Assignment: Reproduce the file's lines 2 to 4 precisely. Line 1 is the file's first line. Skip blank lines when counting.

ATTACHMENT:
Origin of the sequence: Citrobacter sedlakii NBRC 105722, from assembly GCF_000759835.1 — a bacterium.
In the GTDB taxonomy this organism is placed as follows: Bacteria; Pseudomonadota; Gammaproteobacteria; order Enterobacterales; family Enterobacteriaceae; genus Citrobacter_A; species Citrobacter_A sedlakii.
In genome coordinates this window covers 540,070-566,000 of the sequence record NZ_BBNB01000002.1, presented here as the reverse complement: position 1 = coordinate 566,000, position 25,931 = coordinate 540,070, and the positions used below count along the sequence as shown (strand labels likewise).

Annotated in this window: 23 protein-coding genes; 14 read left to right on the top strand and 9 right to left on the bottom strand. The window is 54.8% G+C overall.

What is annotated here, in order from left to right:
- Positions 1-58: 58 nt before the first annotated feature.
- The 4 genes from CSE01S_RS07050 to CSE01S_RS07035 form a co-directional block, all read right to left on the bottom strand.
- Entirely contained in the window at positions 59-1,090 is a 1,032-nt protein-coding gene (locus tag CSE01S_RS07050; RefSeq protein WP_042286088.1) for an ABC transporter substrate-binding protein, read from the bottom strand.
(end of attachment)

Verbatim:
In the GTDB taxonomy this organism is placed as follows: Bacteria; Pseudomonadota; Gammaproteobacteria; order Enterobacterales; family Enterobacteriaceae; genus Citrobacter_A; species Citrobacter_A sedlakii.
In genome coordinates this window covers 540,070-566,000 of the sequence record NZ_BBNB01000002.1, presented here as the reverse complement: position 1 = coordinate 566,000, position 25,931 = coordinate 540,070, and the positions used below count along the sequence as shown (strand labels likewise).

Annotated in this window: 23 protein-coding genes; 14 read left to right on the top strand and 9 right to left on the bottom strand. The window is 54.8% G+C overall.